For many American families, owning a television is a no-brainer.

However, for the first time in 20 years, television ownership has dropped slightly. Nielsen, which uses television ownership as a way to gauge viewer numbers, reported that 96.7% of U.S. families own a television – down from 98.9% in the previous year.

Experts point to two very specific reasons for the decline in television usage: The first is cost. New digital television sets and antennas have higher prices than their analog counterparts. This puts them outside of reach of many low-income families and when television switched to digital broadcast in 2009 they had no choice but to go without. The rocky economy has put more and more families in the low-income range – producing lower television owner numbers.  There was a similar dip in television ownership in 1992 following a similar period of recession. The dip was corrected in the mid-90s when the economy bounced back.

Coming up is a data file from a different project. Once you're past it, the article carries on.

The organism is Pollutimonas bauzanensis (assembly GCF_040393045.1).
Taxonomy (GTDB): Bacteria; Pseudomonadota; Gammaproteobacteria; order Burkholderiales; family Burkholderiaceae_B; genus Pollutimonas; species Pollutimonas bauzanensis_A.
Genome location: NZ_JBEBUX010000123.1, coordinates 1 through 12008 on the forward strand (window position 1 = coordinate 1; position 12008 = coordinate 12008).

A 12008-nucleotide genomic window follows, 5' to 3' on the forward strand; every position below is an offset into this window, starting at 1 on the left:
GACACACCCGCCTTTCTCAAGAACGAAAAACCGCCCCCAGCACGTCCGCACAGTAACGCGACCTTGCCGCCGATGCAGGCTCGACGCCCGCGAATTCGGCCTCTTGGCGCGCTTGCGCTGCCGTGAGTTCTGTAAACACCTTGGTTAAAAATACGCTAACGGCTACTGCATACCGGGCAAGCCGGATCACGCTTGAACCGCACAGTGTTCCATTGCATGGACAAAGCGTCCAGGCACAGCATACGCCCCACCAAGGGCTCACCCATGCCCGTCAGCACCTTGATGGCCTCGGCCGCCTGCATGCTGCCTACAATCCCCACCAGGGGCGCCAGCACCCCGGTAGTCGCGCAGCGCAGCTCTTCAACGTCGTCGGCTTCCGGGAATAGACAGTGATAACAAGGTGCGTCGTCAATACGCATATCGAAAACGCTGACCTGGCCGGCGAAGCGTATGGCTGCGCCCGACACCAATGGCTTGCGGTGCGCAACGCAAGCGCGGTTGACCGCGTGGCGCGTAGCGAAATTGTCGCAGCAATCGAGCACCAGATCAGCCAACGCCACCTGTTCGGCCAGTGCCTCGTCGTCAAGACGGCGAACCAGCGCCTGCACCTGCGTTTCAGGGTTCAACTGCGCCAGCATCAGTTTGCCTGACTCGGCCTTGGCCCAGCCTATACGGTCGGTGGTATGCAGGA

The second reason is also due to new technology – namely the Internet. Tech-savvy young viewers are opting out of buying a television and relying on their computers and streaming television shows instead. They can access nearly all of the shows they want to instantly through Netflix, Hulu, Amazon’s Video on Demand and other sources.

As a result of the second reason, Nielsen may redefine the term “television household” to include those who watch online. The Nielsen estimates incorporate 2010 census data but the first indications of lower television ownership were seen as early as 2008 surveys.